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The dialogue between the two works emerges in interesting ways. Most notably, there’s the clean linework of Johnson’s art –and his penchant for collage–both of which are echoed aesthetically in the later issues of The Sinking Bear. Each plays with iconography, both official and cultural. Davis notes that “I’ve always been fascinated by the way that A Book About Death incorporates a serial incompleteness as part of the work–and I feel that there is an affinity there with the subversive collation of Sinking Bear. Certainly both publications were heavily influenced by Mail Art. Both publications are about the fragmentary and incomplete nature of life, and both portray this in a formal way, by employing that idea in the way in which they were assembled and distributed – making them very radical for their time, or for that matter any time.”

The sometimes mocking, always irreverent tone of The Sinking Bear covers everything from the celebrities of the time to feuding art scenes.Kugelberg was quick to point out that “one must remember that these kind of cliques were driven by ridicule, wise-ass-ness and infighting, Sinking Bear certainly has its equivalents in other underground/fandom stratas, be it punk, science-fiction etc.” One could spend days documenting those equivalents and establishing elaborate webs of connection and influence. Just within the small space in the room housing this exhibit, the ways in which artistic collage has influenced a generation of zines far removed from the fine art world is made clear. (That goes both ways: Johnson’s “Venice Lockjaw” pins, for instance, could easily be mistaken for the ephemera of an obscure late-80s punk band.)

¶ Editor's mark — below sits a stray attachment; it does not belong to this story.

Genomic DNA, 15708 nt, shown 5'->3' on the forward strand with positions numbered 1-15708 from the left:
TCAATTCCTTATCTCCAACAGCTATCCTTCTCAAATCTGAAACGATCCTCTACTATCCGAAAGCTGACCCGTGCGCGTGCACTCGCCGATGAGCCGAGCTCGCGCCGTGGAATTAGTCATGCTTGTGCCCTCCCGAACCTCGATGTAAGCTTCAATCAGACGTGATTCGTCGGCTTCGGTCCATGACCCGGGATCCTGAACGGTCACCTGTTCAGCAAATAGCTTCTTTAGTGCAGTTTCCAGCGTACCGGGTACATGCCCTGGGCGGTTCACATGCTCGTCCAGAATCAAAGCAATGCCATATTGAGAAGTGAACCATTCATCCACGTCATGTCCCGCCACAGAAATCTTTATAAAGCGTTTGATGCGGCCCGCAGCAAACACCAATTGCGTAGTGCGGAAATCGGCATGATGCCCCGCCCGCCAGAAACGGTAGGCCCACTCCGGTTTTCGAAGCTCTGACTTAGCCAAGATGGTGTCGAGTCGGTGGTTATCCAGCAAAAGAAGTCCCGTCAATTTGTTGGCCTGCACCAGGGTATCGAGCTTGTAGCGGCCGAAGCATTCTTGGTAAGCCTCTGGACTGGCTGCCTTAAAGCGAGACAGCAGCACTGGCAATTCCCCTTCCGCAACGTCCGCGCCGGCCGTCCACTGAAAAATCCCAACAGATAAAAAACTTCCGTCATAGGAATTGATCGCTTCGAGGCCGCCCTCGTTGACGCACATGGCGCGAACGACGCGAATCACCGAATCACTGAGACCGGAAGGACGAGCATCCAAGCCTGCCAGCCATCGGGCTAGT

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This exhibit–and the catalogue collecting The Sinking Bear–can be seen as part of a larger effort to document the artists involved. A new edition of Johnson’s book The Paper Snake was released in May on Siglio Press, and Davis noted that “[w]e hope to publish a book on Agenoux’s work next year, with Fast Books.” For Kugelberg’s part, his immersion into New York’s literary and artistic history suggests a number of other artists and writers waiting for their due. “ Søren Agenoux is endlessly fascinating, but so are many of the ‘marginal’ bohemian people that drifted in an out of this milieu, and who often made things happen as they passed through. I’d love to find out more about Electrah Lobell, I’d love to know more about Beverly Grant, about Irving Rosenthal. Jerry Jennings. The early 60’s NYC needs its own book I think.” If the crowds assembled at last year’s Art Book Fair are any indication, the audience for that book is already there.